Libraries, Museums & Galleries (TSO)
Report of the Spoliation Advisory Panel in Respect of the Three Rubens Paintings now in the Possession of the Courtauld Institute of Art, London
- Spoliation Advisory Panel / Department for Culture, Media and Sport
- TSO (The Stationery Office)
The Spoliation Advisory Panel, an agency of the Department for Culture, Media and Sport, resolves claims from people, or their heirs, who lost property during the Nazi era which is now held in UK national collections. In 2006 the Trustees of the Samuel Courtauld Trust received a claim from Ms Christine Koenigs, the granddaughter of the late Franz W. Koenigs of the Netherlands, in respect of three oil sketches by Sir Peter Paul Rubens (1577-1640).
The paintings in question are:
'St. Gregory the Great with Ss. Maurus and Papianus and St. Domitilla with Ss. Nereus and Achilleus' (1606-1607);
'The Conversion of St. Paul' (c.1610-1612); and
'The Bounty of James I Triumphing Over Avarice', for the ceiling in the Banqueting House, Whitehall, (c.1632-1633).
The claimant contended that the family lost possession in 1940 when the paintings, which had been loaned to a Museum and had been used as collateral to secure a loan from a bank, were called in when the bank went into liquidation. The paintings were sold to a collector, Count Antione Seilern, who subsequently bequeathed them to the the Home House Society (the predecessor of the Samuel Courtauld Trust) in 1978. The claimant submitted that the paintings were undervalued when sold, as a result of a conspiracy by two persons connected with the museum, and that the sale must have been made under duress.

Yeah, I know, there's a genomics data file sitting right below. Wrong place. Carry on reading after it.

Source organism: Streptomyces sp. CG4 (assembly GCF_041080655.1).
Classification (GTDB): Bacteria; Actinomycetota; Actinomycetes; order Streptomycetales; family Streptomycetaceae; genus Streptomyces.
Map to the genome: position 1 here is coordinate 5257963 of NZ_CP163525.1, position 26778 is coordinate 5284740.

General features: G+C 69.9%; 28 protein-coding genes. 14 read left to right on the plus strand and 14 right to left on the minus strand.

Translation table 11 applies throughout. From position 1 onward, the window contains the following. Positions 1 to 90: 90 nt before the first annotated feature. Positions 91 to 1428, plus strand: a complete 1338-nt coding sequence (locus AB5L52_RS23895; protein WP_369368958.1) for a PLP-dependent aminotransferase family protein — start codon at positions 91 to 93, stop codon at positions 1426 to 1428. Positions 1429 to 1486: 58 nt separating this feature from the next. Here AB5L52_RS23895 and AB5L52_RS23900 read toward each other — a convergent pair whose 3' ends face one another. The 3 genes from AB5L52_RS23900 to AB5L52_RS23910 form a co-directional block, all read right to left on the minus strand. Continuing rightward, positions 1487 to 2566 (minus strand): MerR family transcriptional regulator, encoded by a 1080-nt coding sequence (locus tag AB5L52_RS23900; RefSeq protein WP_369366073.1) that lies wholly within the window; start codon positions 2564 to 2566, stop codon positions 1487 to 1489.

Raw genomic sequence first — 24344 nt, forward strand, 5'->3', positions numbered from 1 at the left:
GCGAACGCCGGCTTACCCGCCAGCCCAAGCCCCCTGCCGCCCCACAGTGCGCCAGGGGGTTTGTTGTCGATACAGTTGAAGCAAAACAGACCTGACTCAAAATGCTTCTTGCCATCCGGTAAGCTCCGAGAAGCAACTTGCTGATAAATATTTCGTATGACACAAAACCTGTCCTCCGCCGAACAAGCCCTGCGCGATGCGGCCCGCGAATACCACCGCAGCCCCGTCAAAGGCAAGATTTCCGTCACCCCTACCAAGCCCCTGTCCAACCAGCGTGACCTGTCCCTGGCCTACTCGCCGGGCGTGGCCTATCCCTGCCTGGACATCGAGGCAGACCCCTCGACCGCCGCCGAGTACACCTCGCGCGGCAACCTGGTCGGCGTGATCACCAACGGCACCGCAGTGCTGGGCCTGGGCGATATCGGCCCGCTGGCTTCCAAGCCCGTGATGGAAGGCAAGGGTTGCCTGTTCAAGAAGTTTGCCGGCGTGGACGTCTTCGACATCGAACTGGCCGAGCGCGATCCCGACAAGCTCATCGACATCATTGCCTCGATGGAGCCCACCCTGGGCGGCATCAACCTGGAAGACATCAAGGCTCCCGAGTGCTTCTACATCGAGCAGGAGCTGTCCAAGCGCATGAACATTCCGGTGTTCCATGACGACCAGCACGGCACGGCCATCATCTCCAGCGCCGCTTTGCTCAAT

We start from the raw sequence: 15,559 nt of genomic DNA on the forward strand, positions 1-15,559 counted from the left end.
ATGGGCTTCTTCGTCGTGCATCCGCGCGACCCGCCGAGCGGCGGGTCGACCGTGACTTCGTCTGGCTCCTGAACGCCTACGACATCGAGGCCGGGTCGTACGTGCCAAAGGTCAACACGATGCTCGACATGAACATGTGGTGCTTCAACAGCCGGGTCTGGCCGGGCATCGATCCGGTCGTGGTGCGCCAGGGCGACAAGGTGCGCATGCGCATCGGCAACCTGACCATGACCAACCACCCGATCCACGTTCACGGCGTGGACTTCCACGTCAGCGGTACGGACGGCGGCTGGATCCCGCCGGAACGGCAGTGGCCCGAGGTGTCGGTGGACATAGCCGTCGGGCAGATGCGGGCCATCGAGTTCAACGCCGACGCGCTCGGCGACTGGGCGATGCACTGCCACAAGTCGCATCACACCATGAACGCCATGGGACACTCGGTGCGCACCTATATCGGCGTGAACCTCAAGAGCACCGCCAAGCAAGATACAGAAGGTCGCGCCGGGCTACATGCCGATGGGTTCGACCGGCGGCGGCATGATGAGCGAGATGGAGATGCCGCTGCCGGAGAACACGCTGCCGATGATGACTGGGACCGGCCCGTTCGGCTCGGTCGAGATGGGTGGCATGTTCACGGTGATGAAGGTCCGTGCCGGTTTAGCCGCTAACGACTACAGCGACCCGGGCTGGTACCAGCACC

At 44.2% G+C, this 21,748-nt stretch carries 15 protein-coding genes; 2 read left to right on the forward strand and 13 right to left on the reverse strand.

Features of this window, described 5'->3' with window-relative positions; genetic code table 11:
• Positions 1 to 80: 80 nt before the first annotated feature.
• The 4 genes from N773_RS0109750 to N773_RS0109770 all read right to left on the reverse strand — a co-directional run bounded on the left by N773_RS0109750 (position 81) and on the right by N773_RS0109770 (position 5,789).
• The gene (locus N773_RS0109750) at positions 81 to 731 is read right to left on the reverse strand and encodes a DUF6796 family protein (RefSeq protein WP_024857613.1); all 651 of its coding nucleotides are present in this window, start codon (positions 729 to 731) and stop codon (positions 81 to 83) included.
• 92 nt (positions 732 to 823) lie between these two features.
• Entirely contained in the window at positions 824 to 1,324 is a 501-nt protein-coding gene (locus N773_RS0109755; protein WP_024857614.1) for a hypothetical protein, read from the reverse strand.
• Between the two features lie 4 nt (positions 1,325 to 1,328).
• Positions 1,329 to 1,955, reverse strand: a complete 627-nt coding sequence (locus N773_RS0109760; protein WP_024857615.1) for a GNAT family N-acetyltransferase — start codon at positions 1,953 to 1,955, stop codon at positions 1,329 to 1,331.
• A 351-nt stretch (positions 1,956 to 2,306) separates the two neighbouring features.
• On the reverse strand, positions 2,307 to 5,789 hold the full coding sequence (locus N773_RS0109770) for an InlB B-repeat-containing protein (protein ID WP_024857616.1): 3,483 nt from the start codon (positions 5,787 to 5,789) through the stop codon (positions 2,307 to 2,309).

The Spoliation Advisory Panel considered the submissions and evidence submitted by both the claimant and the Courtauld in order to establish whether Koenigs was deprived of these paintings as a result of Nazi spoliation and, if so, to assess the moral strength of the claimant's case and whether any moral obligation rests on the Courtauld. The Panel concludes that the family were deprived of the paintings neither by theft, nor by forced sale or by sale at an undervalue. The Panel recommends that the claim be rejected.
|Format||Paperback||Published||28 Nov 2007|
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